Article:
Good view of it, honestly never thought of it from that angle. But what if a teacher just chooses to carry based on 2a? I'm honestly on the fence about it either way.

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    Regular Member Brace's Avatar
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    Quote Originally Posted by Primus View Post
    Good view of it, honestly never thought of it from that angle. But what if a teacher just chooses to carry based on 2a? I'm honestly on the fence about it either way.
    I have less trouble with the concept of security officers and increasing the number of security officers, both because they're trained and because they don't interact with the kids in any other sort of capacity (compartmentalization of duties is plainly important here). I also think individual citizens should be allowed to carry on school grounds. It's not guns in school that bothers me, it's teachers with guns that bothers me.

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    Quote Originally Posted by Primus View Post
    Good view of it, honestly never thought of it from that angle. But what if a teacher just chooses to carry based on 2a? I'm honestly on the fence about it either way.
    Pose the question thus: does a teacher have as much right to defend their lives as anyone else?

    Regarding violent teachers, Isreal doesn't forbid teachers carrying.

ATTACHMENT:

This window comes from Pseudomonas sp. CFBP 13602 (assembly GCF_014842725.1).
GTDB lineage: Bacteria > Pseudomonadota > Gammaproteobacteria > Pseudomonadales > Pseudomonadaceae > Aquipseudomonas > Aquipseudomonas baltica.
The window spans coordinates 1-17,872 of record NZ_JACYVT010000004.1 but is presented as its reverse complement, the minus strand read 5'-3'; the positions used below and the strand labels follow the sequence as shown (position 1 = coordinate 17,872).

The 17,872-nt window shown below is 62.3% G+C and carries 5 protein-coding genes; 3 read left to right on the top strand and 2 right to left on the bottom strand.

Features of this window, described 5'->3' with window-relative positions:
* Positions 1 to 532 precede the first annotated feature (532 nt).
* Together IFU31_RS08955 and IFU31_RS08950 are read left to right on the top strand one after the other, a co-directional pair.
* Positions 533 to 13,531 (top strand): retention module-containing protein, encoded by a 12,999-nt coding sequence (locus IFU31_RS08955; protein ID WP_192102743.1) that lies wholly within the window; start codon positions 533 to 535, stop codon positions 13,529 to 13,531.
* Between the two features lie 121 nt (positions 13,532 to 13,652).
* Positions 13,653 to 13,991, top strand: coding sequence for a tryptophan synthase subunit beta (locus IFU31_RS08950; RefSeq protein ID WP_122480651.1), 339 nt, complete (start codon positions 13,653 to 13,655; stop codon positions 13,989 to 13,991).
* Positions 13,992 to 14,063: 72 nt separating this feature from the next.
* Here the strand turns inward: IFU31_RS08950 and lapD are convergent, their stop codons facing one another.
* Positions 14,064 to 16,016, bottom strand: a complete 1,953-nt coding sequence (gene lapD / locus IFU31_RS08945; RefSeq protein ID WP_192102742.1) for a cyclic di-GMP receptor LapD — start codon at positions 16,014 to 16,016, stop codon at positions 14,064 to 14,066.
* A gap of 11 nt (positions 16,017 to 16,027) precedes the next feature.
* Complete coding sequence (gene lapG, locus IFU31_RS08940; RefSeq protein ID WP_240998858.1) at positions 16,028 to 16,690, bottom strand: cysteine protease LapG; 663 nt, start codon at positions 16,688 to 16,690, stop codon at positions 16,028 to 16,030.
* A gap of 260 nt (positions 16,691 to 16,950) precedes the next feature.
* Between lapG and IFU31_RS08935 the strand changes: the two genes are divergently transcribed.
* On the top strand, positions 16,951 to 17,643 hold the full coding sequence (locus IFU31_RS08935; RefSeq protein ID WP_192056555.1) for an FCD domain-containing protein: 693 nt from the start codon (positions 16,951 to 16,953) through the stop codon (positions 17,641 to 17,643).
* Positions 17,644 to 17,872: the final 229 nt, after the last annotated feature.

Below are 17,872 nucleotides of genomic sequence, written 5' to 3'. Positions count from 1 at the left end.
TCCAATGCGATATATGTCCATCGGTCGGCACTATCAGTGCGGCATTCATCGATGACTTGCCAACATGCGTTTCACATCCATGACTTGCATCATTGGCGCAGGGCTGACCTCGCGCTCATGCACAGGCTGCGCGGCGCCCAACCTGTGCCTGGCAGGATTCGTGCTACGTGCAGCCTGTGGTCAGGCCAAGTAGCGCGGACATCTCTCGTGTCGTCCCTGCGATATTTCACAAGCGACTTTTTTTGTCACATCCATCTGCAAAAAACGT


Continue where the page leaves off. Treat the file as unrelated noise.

I'll make you an offer: I will argue and fight for all of your rights, if you will do the same for me. That is the only way freedom can work. We have to respect all rights, all the time--and strive to win the rights of the other guy as much as for ourselves.

    If I am equal to another, how can I legitimately govern him without his express individual consent?

    There is no human being on earth I hate so much I would actually vote to inflict government upon him.

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    Campaign Veteran marshaul's Avatar
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    I had a teacher in a public high school throw a chair at me (or at least, in my direction, but with not quite enough velocity to reach me). I might fire him, but if I didn't I would not hesitate to allow him to be armed.
    Last edited by marshaul; 11-04-2013 at 11:08 PM.

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    Regular Member HPmatt's Avatar
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    Quote Originally Posted by marshaul View Post
    I had a teacher in a public high school throw a chair at me (or at least, in my direction, but with not quite enough velocity to reach me).
    Now you're getting into the subject area of allowing students t/b armed. By the time you are a Sr, if your relatives gave you one you could OC in many states, if you were held back for football reasons, perhaps you could be a Junior. Then by college age would expect a lot students able to carry and would entail more civility from profs, like the libs English prof ranting at Mich State U about conservatives.

    http://townhall.com/tipsheet/cortney...-rant-n1692063
    “Men live without other security than what their own strength and their own invention shall furnish them"
    -Thomas Hobbes 1651

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    Campaign Veteran marshaul's Avatar